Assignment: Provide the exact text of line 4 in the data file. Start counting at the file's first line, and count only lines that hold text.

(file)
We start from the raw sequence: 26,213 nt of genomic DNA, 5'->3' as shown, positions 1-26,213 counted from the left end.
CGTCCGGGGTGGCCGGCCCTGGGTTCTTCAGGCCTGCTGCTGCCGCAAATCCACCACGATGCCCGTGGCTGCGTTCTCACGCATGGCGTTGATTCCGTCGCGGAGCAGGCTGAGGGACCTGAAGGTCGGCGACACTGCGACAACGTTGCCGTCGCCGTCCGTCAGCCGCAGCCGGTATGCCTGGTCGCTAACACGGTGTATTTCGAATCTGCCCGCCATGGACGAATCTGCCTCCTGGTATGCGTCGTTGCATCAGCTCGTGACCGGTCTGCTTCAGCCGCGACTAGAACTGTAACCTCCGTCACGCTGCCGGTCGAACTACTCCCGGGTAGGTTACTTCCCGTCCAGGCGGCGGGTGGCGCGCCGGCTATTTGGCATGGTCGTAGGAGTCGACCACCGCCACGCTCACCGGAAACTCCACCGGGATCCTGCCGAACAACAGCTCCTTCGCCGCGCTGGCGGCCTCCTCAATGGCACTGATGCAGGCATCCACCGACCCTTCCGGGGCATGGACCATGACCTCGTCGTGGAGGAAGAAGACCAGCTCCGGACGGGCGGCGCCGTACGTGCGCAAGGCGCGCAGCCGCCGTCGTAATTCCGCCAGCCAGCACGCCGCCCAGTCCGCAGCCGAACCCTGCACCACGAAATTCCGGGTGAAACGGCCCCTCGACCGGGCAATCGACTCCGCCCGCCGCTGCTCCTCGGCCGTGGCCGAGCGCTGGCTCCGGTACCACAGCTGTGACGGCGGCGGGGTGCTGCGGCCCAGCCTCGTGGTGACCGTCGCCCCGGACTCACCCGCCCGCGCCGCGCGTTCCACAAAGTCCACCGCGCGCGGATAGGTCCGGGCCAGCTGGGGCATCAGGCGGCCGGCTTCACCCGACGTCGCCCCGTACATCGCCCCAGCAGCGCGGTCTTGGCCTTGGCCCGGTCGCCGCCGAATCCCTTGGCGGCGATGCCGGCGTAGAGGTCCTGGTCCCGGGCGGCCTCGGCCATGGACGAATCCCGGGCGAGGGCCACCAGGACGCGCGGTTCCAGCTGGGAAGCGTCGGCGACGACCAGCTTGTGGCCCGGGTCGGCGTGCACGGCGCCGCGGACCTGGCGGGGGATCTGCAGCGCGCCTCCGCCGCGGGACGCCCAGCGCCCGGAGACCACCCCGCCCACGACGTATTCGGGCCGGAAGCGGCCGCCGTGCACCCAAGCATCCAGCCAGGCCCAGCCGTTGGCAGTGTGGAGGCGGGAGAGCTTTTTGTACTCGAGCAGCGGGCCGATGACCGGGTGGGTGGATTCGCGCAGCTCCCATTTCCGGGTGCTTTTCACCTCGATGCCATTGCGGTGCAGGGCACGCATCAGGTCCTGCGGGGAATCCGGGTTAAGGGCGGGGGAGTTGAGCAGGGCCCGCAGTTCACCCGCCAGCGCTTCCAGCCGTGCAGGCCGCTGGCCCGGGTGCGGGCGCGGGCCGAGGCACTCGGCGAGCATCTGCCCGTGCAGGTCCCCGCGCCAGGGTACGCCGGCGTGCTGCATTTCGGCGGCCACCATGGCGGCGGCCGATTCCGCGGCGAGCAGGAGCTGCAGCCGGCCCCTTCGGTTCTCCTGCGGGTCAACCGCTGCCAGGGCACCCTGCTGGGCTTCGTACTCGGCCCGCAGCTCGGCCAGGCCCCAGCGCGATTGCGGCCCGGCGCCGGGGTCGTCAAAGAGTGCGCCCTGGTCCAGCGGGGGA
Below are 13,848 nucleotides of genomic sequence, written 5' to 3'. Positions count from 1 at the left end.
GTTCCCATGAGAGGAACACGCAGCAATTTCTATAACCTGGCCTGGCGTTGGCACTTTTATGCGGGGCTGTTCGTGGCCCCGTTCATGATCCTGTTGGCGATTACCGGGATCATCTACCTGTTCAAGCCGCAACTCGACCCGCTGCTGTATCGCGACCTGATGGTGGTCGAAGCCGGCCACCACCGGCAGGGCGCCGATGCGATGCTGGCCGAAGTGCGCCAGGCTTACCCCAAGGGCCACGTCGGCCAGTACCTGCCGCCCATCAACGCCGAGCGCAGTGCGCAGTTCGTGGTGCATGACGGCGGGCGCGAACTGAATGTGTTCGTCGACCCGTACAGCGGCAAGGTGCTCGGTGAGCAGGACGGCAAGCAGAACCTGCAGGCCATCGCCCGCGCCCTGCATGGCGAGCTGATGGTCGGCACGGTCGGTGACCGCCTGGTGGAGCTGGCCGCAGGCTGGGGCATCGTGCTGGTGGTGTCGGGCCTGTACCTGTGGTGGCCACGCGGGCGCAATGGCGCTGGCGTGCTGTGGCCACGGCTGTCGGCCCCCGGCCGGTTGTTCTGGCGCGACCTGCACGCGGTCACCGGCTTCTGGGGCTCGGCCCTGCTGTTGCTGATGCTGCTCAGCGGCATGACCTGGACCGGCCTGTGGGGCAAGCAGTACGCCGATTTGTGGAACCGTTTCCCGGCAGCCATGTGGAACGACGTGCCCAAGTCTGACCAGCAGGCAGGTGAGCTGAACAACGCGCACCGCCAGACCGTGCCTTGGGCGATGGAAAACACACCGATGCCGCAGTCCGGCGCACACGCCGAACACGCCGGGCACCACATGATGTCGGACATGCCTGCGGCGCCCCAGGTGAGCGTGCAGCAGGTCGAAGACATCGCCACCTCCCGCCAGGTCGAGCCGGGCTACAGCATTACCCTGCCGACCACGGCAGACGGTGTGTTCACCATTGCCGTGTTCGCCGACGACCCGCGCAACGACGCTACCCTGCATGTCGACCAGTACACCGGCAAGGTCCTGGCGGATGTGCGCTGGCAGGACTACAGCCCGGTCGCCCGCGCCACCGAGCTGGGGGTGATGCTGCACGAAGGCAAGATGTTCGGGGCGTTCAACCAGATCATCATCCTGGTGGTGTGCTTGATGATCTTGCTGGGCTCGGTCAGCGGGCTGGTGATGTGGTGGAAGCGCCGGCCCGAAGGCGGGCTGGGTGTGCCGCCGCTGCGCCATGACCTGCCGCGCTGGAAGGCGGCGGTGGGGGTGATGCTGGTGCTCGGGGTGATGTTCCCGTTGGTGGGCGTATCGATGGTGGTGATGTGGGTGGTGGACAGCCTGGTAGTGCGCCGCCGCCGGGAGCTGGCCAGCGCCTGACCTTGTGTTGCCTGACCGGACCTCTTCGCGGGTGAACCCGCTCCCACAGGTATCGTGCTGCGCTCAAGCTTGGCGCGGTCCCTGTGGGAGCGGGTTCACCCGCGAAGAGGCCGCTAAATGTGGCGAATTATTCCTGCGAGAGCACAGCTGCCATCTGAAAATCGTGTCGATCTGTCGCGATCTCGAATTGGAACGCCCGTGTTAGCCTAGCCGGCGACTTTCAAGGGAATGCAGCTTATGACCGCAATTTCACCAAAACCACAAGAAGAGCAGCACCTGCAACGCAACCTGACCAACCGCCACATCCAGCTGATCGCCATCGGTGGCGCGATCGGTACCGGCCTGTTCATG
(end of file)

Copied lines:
GTTCCCATGAGAGGAACACGCAGCAATTTCTATAACCTGGCCTGGCGTTGGCACTTTTATGCGGGGCTGTTCGTGGCCCCGTTCATGATCCTGTTGGCGATTACCGGGATCATCTACCTGTTCAAGCCGCAACTCGACCCGCTGCTGTATCGCGACCTGATGGTGGTCGAAGCCGGCCACCACCGGCAGGGCGCCGATGCGATGCTGGCCGAAGTGCGCCAGGCTTACCCCAAGGGCCACGTCGGCCAGTACCTGCCGCCCATCAACGCCGAGCGCAGTGCGCAGTTCGTGGTGCATGACGGCGGGCGCGAACTGAATGTGTTCGTCGACCCGTACAGCGGCAAGGTGCTCGGTGAGCAGGACGGCAAGCAGAACCTGCAGGCCATCGCCCGCGCCCTGCATGGCGAGCTGATGGTCGGCACGGTCGGTGACCGCCTGGTGGAGCTGGCCGCAGGCTGGGGCATCGTGCTGGTGGTGTCGGGCCTGTACCTGTGGTGGCCACGCGGGCGCAATGGCGCTGGCGTGCTGTGGCCACGGCTGTCGGCCCCCGGCCGGTTGTTCTGGCGCGACCTGCACGCGGTCACCGGCTTCTGGGGCTCGGCCCTGCTGTTGCTGATGCTGCTCAGCGGCATGACCTGGACCGGCCTGTGGGGCAAGCAGTACGCCGATTTGTGGAACCGTTTCCCGGCAGCCATGTGGAACGACGTGCCCAAGTCTGACCAGCAGGCAGGTGAGCTGAACAACGCGCACCGCCAGACCGTGCCTTGGGCGATGGAAAACACACCGATGCCGCAGTCCGGCGCACACGCCGAACACGCCGGGCACCACATGATGTCGGACATGCCTGCGGCGCCCCAGGTGAGCGTGCAGCAGGTCGAAGACATCGCCACCTCCCGCCAGGTCGAGCCGGGCTACAGCATTACCCTGCCGACCACGGCAGACGGTGTGTTCACCATTGCCGTGTTCGCCGACGACCCGCGCAACGACGCTACCCTGCATGTCGACCAGTACACCGGCAAGGTCCTGGCGGATGTGCGCTGGCAGGACTACAGCCCGGTCGCCCGCGCCACCGAGCTGGGGGTGATGCTGCACGAAGGCAAGATGTTCGGGGCGTTCAACCAGATCATCATCCTGGTGGTGTGCTTGATGATCTTGCTGGGCTCGGTCAGCGGGCTGGTGATGTGGTGGAAGCGCCGGCCCGAAGGCGGGCTGGGTGTGCCGCCGCTGCGCCATGACCTGCCGCGCTGGAAGGCGGCGGTGGGGGTGATGCTGGTGCTCGGGGTGATGTTCCCGTTGGTGGGCGTATCGATGGTGGTGATGTGGGTGGTGGACAGCCTGGTAGTGCGCCGCCGCCGGGAGCTGGCCAGCGCCTGACCTTGTGTTGCCTGACCGGACCTCTTCGCGGGTGAACCCGCTCCCACAGGTATCGTGCTGCGCTCAAGCTTGGCGCGGTCCCTGTGGGAGCGGGTTCACCCGCGAAGAGGCCGCTAAATGTGGCGAATTATTCCTGCGAGAGCACAGCTGCCATCTGAAAATCGTGTCGATCTGTCGCGATCTCGAATTGGAACGCCCGTGTTAGCCTAGCCGGCGACTTTCAAGGGAATGCAGCTTATGACCGCAATTTCACCAAAACCACAAGAAGAGCAGCACCTGCAACGCAACCTGACCAACCGCCACATCCAGCTGATCGCCATCGGTGGCGCGATCGGTACCGGCCTGTTCATG